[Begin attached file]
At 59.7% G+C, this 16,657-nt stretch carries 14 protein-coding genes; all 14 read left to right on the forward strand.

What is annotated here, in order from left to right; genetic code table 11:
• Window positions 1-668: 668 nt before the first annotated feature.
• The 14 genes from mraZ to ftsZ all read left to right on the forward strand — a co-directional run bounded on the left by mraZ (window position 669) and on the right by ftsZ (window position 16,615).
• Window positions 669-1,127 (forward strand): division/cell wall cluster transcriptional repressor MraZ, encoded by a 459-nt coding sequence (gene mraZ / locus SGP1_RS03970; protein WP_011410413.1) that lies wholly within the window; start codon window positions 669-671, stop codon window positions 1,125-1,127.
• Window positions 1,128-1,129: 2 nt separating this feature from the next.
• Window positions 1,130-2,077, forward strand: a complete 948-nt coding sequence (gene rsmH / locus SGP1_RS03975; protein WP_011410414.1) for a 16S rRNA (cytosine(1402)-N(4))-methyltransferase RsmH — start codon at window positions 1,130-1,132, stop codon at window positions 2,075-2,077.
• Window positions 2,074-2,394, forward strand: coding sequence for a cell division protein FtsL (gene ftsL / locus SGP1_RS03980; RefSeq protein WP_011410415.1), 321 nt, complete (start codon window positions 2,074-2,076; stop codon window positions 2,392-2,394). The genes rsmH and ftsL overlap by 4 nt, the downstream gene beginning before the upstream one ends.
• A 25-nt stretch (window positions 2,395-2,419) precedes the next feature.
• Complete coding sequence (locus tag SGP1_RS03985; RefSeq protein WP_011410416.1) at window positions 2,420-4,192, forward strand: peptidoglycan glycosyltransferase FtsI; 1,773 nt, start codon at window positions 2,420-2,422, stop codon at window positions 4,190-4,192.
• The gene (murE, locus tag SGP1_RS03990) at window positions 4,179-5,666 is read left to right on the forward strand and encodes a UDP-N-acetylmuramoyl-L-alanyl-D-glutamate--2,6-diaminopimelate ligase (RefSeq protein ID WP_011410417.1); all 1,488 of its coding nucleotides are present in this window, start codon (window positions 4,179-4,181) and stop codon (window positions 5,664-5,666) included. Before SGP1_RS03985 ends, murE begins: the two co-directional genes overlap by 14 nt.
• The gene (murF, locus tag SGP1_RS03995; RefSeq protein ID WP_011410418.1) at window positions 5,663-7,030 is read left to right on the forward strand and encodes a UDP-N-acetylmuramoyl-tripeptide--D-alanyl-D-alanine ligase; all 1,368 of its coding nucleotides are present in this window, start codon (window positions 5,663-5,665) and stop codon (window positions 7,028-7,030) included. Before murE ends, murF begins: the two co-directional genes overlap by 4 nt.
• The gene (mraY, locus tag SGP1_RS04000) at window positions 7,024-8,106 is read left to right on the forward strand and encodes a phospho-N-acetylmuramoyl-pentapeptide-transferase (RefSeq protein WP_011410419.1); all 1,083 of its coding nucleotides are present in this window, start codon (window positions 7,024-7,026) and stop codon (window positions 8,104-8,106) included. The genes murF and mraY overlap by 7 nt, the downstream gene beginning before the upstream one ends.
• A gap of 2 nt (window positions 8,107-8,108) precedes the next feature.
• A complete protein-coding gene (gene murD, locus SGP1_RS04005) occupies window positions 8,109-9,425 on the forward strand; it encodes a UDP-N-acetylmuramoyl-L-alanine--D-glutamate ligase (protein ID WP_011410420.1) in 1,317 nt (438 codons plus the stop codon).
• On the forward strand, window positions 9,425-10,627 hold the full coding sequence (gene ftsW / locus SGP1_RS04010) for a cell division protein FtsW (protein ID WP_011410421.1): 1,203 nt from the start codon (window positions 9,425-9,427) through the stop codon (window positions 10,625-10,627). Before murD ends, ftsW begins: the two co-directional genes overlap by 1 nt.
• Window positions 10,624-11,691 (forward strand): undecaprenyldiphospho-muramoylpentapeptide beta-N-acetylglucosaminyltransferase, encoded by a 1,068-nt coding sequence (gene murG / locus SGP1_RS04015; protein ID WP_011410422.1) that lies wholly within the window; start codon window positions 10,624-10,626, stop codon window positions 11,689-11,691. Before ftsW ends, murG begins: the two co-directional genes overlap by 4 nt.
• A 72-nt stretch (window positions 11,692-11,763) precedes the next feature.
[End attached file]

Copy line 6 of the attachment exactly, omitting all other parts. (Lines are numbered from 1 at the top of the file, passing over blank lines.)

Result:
• Window positions 1,128-1,129: 2 nt separating this feature from the next.